This entry was posted on November 29, 2012 by admin.


Looking to take on a PVC/CPVC project? PVC “glue” isn’t really glue at all, but solvent cement. The cement creates a chemical reaction that actually softens the rigid PVC material and allows it to fuse to another piece of softened PVC. Before purchasing your cement, do a little research. You need a product that is specially formulated for PVC. Don’t try to use that old epoxy you have in the garage. A few well-known cement companies are IPS (WELD-ON) and Oatey.

Generally speaking, a little PVC solvent cement goes a long way. If you are simply replacing the sink trap in your bathroom for instance, one quart of cement will be way more than enough. If your project is a little bigger though, you may be wondering how much cement you will need to complete the job. We’ve created a chart to help you calculate the approximate amount you should budget for.

Before you begin, you’ll need to know the size pipe you are using and about how many joints you plan on creating. Use the chart below to find your pipe size – then look over to see how many joints can be cemented using one quart. Keep in mind these numbers are approximate, and should only be used as a rough estimate.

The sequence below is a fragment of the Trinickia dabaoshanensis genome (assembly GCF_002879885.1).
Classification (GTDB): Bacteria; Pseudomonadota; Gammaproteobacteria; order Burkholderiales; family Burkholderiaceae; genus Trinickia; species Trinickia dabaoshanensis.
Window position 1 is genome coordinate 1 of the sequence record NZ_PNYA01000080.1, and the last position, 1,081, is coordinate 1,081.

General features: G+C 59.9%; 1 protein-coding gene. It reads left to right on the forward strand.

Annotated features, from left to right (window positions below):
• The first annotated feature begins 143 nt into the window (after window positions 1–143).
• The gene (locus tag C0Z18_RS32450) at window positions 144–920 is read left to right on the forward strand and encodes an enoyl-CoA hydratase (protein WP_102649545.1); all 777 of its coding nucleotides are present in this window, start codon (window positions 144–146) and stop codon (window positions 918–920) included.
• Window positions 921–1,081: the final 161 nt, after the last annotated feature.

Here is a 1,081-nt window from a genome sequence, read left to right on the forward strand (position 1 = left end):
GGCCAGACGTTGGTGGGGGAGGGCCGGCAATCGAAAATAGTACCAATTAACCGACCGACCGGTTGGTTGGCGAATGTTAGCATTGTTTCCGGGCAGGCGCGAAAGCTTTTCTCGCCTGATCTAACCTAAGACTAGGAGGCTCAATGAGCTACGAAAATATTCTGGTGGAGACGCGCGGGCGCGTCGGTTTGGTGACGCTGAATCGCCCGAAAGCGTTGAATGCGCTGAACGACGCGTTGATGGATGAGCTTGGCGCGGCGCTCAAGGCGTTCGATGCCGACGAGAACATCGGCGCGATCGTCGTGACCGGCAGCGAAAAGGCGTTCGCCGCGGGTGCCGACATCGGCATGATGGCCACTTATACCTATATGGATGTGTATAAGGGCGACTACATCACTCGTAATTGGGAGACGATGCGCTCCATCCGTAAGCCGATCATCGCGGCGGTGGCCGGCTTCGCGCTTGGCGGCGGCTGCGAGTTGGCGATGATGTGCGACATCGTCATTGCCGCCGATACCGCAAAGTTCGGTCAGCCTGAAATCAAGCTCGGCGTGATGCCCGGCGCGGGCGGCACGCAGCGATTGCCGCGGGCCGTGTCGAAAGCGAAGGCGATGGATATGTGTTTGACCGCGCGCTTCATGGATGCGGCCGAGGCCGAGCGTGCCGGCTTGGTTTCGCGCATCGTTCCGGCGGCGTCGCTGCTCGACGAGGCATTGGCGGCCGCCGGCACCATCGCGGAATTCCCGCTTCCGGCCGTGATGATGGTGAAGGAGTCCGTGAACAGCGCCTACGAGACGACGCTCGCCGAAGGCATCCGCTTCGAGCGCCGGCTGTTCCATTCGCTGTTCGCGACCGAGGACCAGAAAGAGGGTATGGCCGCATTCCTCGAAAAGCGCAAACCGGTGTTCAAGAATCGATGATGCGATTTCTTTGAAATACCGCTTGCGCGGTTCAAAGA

Average Number of Joints per Quart of PVC/CPVC Solvent Cement

Pipe Diameter ½” ¾” 1” 1 ½” 2” 3” 4” 6” 8” 10” 12” 15”
# of Joints 300 200 125 90 60 40 30 10 5 2-3 1-2 3/4

*One joint means one socket. Chart is a general reference only. All numbers are approximate and will vary based on conditions.

Will your job require large diameter pipe? If so, you’ll probably want to look into bulk ordering your cement. Cement suppliers offer quart sized containers for small to medium sized jobs, but they often have gallon sizes available and will give you a price break for ordering in bulk.

Wondering how much primer you will need? Typically a job will require about half as much primer as it does cement. If your job takes 4 quarts of cement, for instance, you will need about 2 quarts of primer. Be sure you check the use date on your products before beginning a job. Typical shelf life is about 2-3 years for most PVC cements. If your old can of cement has been sitting in the garage for longer than that – throw it out! No sense in compromising a job over a quart of cement.



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